After the zoo is done showcasing the completed art piece, OMG representatives will make arrangements to pick up the completed banners and coordinate the delivery to the local museum and or airport. Here in the US we are already in conversation with the Smithsonian Institute, the folks at National Geographic, and with the US State Departments Wildlife Trafficking Department about showcasing several of the completed banners from around the world.
As you can see, the campaign has been designed to maximize the awareness about pangolins and about the conservation efforts being orchestrated around the world. Having completed banners from around the world will allow you to showcase your conservation efforts and share your educational reach on a global scale.
Thanks again for all the support and please let us know what else you might need from us at this point and we look forward to coordinating the event with you and your team.
Additional Art Inspired Support Projects
We are also creating a Flat Pango Project, which plays off the worldwide success of the Flat Stanley Project:
In 1994, Dale Hubert began the Flat Stanley Project in Ontario, Canada. Hubert had the brilliant idea of having children create their own Flat Stanley paper cutouts and mailing them to friends and family around the globe, in order to foster authentic literacy activities for kids and get them excited to write about Stanley’s adventures. Hubert invited other teachers to take part by “hosting” Flat Stanley visitors in their classrooms as they arrived in the mail, and encouraging students to keep their own Flat Stanley journals.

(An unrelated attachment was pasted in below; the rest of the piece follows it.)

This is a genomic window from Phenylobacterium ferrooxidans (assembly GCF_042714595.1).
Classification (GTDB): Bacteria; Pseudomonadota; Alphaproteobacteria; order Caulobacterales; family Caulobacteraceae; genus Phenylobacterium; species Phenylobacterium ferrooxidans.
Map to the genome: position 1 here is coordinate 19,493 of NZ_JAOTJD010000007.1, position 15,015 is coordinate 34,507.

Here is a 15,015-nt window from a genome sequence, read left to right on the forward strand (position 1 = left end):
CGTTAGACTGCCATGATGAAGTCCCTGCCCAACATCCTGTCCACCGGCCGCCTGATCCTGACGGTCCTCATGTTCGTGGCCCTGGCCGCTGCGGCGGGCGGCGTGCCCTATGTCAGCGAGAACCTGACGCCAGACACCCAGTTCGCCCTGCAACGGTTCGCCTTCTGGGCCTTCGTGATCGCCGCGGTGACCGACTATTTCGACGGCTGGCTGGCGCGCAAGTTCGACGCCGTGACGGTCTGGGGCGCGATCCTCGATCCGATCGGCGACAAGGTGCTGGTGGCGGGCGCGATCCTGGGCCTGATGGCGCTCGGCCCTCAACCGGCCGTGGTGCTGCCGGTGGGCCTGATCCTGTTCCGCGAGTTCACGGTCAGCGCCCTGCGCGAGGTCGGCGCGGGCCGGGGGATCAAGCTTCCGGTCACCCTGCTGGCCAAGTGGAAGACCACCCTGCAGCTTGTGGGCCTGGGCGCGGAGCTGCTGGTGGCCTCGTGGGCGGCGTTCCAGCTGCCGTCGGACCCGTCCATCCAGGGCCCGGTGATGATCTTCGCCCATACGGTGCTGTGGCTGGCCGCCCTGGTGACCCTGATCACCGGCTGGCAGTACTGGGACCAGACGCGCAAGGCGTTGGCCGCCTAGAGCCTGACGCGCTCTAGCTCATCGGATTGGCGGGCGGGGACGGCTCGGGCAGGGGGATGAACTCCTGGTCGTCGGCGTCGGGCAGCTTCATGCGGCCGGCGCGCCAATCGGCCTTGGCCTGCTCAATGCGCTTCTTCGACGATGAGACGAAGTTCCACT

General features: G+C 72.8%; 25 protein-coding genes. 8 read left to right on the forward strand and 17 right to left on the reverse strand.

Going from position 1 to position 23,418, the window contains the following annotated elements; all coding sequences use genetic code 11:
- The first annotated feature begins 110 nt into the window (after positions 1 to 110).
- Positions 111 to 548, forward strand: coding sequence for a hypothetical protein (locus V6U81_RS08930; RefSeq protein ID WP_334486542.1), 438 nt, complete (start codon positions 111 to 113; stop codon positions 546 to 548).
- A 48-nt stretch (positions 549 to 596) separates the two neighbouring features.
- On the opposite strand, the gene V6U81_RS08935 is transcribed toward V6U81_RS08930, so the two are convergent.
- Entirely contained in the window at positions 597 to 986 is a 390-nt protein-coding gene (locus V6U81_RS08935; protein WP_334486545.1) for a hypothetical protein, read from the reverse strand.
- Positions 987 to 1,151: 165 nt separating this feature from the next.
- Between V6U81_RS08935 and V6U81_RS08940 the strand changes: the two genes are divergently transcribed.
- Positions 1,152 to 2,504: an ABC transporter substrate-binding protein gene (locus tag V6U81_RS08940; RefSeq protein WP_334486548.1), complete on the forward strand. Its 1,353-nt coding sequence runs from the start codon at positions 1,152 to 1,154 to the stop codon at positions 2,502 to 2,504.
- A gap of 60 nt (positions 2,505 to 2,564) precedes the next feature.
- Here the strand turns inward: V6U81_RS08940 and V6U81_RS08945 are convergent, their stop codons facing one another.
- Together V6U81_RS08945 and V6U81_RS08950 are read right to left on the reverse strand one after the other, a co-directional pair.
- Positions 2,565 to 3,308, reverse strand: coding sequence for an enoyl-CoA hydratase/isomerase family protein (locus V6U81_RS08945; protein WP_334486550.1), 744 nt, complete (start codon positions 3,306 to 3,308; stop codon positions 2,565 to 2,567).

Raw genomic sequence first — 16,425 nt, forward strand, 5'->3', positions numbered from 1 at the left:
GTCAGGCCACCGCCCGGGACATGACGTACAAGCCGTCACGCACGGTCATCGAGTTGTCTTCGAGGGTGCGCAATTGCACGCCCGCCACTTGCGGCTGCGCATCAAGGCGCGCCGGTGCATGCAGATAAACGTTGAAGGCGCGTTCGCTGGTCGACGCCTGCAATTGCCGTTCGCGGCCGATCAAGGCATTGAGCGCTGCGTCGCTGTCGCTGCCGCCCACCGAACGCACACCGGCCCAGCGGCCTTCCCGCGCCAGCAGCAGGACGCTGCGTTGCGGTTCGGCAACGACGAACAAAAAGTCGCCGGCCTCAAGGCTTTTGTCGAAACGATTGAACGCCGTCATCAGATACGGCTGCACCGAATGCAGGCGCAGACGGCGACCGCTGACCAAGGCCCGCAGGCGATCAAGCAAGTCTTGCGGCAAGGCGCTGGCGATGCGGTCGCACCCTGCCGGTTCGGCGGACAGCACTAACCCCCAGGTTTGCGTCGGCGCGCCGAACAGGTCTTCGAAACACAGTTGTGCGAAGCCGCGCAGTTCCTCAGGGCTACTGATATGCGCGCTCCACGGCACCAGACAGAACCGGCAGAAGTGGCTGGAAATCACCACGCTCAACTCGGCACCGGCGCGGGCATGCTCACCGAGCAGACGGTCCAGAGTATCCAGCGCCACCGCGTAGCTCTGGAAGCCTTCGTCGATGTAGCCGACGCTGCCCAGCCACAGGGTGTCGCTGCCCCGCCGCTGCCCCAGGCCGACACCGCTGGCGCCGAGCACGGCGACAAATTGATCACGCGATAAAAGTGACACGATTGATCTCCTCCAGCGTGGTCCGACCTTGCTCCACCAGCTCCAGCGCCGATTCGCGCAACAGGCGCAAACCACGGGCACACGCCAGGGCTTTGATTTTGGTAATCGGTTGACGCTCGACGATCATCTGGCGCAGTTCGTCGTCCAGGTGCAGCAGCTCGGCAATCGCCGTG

We are applying the success of this campaign to our awareness efforts and have created our very own Flat Pango.
The image shown here is not the final version. The image will be black and white and allow students to color-in Pango as they see fit. The back of Pango will have important information about pangolins and students will be encouraged to share their knowledge about the species and take a picture of themselves holding Pango with the person they educated on the species.
Here are several images of what the banner looks like before (above) and after (below) the decorated scales have been applied:
If you would like to bring this campaign into your school or community group, please email us and we will get you all set up. If you just want to decorate one of the pangolin scales for yourself, just download the scales from the link below and print it out. Make sure to add your name on the front of the scale after you cut it out and add where in the world you live so the whole world can see how far our pangolin conservation campaign has reached. Email us your completed scale or mail to the address above.
Please don’t forget to share what you know with at least one person. Together, we truly can make a difference for pangolins.
Thank you from all of us here at Team OMG for all your support 😉
About the Team
41, Sunrise Avenue, Chelmsford, Essex, CM1 4JN